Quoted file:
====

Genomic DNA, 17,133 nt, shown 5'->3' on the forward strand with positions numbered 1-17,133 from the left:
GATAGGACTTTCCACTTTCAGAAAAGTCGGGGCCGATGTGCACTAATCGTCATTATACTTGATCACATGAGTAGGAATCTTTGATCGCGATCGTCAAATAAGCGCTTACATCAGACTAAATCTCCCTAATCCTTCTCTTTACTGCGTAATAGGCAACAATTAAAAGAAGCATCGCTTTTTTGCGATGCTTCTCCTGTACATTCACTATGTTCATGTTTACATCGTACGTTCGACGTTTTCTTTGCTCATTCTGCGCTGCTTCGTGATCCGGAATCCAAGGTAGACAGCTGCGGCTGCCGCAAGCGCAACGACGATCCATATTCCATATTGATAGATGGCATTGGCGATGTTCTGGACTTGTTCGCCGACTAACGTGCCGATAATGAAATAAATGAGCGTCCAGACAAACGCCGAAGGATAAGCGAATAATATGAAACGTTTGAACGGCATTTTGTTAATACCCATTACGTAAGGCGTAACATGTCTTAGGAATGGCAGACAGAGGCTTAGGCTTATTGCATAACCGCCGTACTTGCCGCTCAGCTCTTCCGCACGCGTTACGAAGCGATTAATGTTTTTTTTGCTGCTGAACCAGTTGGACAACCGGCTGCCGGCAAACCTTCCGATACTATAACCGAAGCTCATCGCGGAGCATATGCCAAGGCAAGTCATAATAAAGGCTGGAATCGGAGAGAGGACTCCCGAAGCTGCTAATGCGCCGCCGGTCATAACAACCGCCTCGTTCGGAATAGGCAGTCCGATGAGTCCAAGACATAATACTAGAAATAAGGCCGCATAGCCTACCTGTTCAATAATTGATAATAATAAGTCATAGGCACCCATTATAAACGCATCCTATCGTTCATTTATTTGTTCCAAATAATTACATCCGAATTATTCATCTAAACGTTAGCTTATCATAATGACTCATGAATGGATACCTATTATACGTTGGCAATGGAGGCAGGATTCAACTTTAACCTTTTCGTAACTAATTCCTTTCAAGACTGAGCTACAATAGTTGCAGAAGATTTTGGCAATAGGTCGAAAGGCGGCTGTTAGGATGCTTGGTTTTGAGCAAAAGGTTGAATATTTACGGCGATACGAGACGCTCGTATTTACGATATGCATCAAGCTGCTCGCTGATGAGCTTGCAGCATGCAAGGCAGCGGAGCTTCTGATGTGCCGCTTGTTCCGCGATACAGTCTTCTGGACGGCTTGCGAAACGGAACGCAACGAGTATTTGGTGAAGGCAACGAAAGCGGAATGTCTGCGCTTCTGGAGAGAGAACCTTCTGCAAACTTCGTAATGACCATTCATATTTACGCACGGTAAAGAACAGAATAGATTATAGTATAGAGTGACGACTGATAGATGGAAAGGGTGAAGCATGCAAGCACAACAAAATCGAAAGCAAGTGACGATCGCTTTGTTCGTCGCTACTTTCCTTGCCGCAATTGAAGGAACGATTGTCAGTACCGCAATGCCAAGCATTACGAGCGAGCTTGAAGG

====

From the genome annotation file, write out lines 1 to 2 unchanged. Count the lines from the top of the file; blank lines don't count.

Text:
Genomic DNA, 17,133 nt, shown 5'->3' on the forward strand with positions numbered 1-17,133 from the left:
GATAGGACTTTCCACTTTCAGAAAAGTCGGGGCCGATGTGCACTAATCGTCATTATACTTGATCACATGAGTAGGAATCTTTGATCGCGATCGTCAAATAAGCGCTTACATCAGACTAAATCTCCCTAATCCTTCTCTTTACTGCGTAATAGGCAACAATTAAAAGAAGCATCGCTTTTTTGCGATGCTTCTCCTGTACATTCACTATGTTCATGTTTACATCGTACGTTCGACGTTTTCTTTGCTCATTCTGCGCTGCTTCGTGATCCGGAATCCAAGGTAGACAGCTGCGGCTGCCGCAAGCGCAACGACGATCCATATTCCATATTGATAGATGGCATTGGCGATGTTCTGGACTTGTTCGCCGACTAACGTGCCGATAATGAAATAAATGAGCGTCCAGACAAACGCCGAAGGATAAGCGAATAATATGAAACGTTTGAACGGCATTTTGTTAATACCCATTACGTAAGGCGTAACATGTCTTAGGAATGGCAGACAGAGGCTTAGGCTTATTGCATAACCGCCGTACTTGCCGCTCAGCTCTTCCGCACGCGTTACGAAGCGATTAATGTTTTTTTTGCTGCTGAACCAGTTGGACAACCGGCTGCCGGCAAACCTTCCGATACTATAACCGAAGCTCATCGCGGAGCATATGCCAAGGCAAGTCATAATAAAGGCTGGAATCGGAGAGAGGACTCCCGAAGCTGCTAATGCGCCGCCGGTCATAACAACCGCCTCGTTCGGAATAGGCAGTCCGATGAGTCCAAGACATAATACTAGAAATAAGGCCGCATAGCCTACCTGTTCAATAATTGATAATAATAAGTCATAGGCACCCATTATAAACGCATCCTATCGTTCATTTATTTGTTCCAAATAATTACATCCGAATTATTCATCTAAACGTTAGCTTATCATAATGACTCATGAATGGATACCTATTATACGTTGGCAATGGAGGCAGGATTCAACTTTAACCTTTTCGTAACTAATTCCTTTCAAGACTGAGCTACAATAGTTGCAGAAGATTTTGGCAATAGGTCGAAAGGCGGCTGTTAGGATGCTTGGTTTTGAGCAAAAGGTTGAATATTTACGGCGATACGAGACGCTCGTATTTACGATATGCATCAAGCTGCTCGCTGATGAGCTTGCAGCATGCAAGGCAGCGGAGCTTCTGATGTGCCGCTTGTTCCGCGATACAGTCTTCTGGACGGCTTGCGAAACGGAACGCAACGAGTATTTGGTGAAGGCAACGAAAGCGGAATGTCTGCGCTTCTGGAGAGAGAACCTTCTGCAAACTTCGTAATGACCATTCATATTTACGCACGGTAAAGAACAGAATAGATTATAGTATAGAGTGACGACTGATAGATGGAAAGGGTGAAGCATGCAAGCACAACAAAATCGAAAGCAAGTGACGATCGCTTTGTTCGTCGCTACTTTCCTTGCCGCAATTGAAGGAACGATTGTCAGTACCGCAATGCCAAGCATTACGAGCGAGCTTGAAGG